# Show that the following family of hash functions is $2$-wise independent but not $3$-wise independent

I've really been thinking about and working on this problem for a while, and I would appreciate if someone could offer any help towards the solution.

Consider the following family of hash functions that map $w$-bit numbers to $l$-bit numbers (i.e. the range is $\{0,...,m-1\}$ where $m=2^l$):

$\mathcal{H} = \{h_{A,b}|A\in \{0,1\}^{l\times w}, b \in \{0,1\}^{l\times 1}\}$, where $h_{A,b}(x) = Ax+b\mod 2$

Show that $\mathcal{H}$ is $2$-wise independent but not $3$-wise independent ($\mathcal{H}$ is $k$-wise independent if for any $k$ inputs $x_1,...,x_k$ and hash values $v_1,...,v_k$, $\Pr\limits_{h\in\mathcal{H}} \left( \bigwedge\limits_{1\le i\le k} h(x_i)=v_i \right)=m^{-k}$).

I'm first trying to show that $\mathcal{H}$ is $2$-wise independent. So consider any two inputs $x_1, x_2$ and hash values $v_1,v_2$. Then it's required that $\Pr \left( h(x_1)=v_1 \wedge h(x_2)=v_2 \right)=\frac{1}{m^2}$.

$$\Pr \left( h(x_1)=v_1 \wedge h(x_2)=v_2\right)$$

$$\Rightarrow \Pr\left( Ax_1+b = v_1 \mod 2\wedge Ax_2+b=v_2 \mod 2\right)$$

What about this equation shows that the probability is $\frac{1}{m^2}$? If we were trying to show $3$-wise independence, we would have:

$$\Pr\left( Ax_1+b = v_1 \mod 2 \wedge Ax_2+b=v_2 \mod 2 \wedge Ax_3+b=v_3 \mod 2\right)$$

Why is this not $\frac{1}{m^3}$?

I just don't know how to evaluate an expression like $\Pr\left( Ax_1+b = v_1 \mod 2 \wedge Ax_2+b=v_2 \mod 2 \wedge Ax_3+b=v_3 \mod 2\right)$. I've tried searching online for similar problems, but none seem to help with solving this one specifically.

• Can you show that the family is 1-wise independent? That would be a good start. – Yuval Filmus Dec 2 '14 at 0:16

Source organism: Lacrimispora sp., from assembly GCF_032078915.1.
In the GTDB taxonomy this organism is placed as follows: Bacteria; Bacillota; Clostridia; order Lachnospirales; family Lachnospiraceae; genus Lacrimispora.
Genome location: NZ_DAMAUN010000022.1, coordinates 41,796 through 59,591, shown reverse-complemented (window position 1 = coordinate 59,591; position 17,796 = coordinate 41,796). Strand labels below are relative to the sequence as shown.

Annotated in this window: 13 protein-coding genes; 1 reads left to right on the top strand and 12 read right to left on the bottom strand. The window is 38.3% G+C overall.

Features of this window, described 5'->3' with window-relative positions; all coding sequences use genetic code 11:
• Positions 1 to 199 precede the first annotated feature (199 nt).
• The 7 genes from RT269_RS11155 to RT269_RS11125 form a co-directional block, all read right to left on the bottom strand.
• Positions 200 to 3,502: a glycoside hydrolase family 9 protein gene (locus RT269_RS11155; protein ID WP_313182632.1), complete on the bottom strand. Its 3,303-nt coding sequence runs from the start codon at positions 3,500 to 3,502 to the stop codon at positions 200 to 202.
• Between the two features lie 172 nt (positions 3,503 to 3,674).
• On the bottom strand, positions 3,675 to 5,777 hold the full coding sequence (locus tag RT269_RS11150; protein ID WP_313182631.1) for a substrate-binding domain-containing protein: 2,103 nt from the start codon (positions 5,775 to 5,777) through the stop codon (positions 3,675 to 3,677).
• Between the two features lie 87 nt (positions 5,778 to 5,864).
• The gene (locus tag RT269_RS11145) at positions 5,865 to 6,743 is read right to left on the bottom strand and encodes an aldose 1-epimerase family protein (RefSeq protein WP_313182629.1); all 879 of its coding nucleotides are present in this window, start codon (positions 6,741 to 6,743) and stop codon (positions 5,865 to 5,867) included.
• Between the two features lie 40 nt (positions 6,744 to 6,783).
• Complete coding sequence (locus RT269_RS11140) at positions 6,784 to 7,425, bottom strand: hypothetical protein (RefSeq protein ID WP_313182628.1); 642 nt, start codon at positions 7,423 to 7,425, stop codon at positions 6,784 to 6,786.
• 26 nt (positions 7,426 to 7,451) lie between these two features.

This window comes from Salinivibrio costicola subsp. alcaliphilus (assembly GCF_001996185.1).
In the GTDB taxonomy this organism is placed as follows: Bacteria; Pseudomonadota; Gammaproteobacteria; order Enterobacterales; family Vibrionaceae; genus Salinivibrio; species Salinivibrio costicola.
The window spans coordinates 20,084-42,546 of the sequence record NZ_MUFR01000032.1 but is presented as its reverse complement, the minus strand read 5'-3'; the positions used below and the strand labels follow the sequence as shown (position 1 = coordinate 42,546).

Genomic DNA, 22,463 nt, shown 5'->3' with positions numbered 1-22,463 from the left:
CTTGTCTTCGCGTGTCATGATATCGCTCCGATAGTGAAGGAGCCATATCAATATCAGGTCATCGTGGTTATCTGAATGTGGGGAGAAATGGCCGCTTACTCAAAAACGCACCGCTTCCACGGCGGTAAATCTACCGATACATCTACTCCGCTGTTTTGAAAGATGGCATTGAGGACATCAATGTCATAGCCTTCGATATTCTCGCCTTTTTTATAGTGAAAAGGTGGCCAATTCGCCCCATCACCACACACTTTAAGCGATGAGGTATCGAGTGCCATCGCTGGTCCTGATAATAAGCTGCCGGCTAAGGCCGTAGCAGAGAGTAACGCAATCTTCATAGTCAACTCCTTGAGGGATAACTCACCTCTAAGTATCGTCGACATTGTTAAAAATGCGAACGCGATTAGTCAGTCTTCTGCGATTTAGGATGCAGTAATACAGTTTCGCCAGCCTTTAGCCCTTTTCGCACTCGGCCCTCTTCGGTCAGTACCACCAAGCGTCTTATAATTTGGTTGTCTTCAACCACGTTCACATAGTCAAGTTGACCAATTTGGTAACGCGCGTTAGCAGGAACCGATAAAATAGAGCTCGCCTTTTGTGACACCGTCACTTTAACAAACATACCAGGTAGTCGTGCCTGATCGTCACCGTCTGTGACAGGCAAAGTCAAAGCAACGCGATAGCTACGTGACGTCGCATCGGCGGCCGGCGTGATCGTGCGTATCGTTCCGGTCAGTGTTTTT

Hint for showing 2-wise independence: Given $x_1,x_2$ and $v_1,v_2$, write the desired equations in a different way: $$b = v_1 - Ax_1, \\ A(x_2-x_1) = v_2 - v_1.$$
Hint for refuting 4-wise independence: Take $x_3 = x_1 + x_2$ and $x_4 = 0$.
• Thank you for an answer. I'm slightly confused though. For 2-wise independence, how does the fact that $A(x_2-x_1)=v_2-v_1$ help in determining the probability? Are we asking $\Pr[A(x_2-x_1)=v_2-v_1]$ now? If so, why is this equal to $\frac{1}{m^2}$? – Kelsey Dec 2 '14 at 2:53
• @Kelsey I'm giving hints, not providing a complete solution. For 2-wise independence, I suggest you focus on the special case $x_1 = 0$ and $x_2 = [1\;0\;\cdots\;0]$. Once you understand 2-wise independence, you can perhaps think about 3-wise independence. – Yuval Filmus Dec 2 '14 at 3:00
• So if $x_1 = \vec{0}$ and $x_2 = [1 0 ... 0]^T$, then we'd have $\Pr[b = v_1 \wedge a_1+b = v_2]$, where $a_1$ is the first column of $A$. I think my trouble is with evaluating these probabilities, in the case of $\Pr[b = v_1 \wedge a_1+b = v_2]$, how can we determine what this probability will equal? – Kelsey Dec 2 '14 at 4:53
• @Kelsey Right, you have to figure out what this probability is. But you'll have to do it on your own. Try to use the chain rule: $\Pr[b=v_1 \land a_1+b=v_2] = \Pr[b=v_1] \cdot \Pr[a_1=v_2-b|b=v_1]$. – Yuval Filmus Dec 2 '14 at 4:55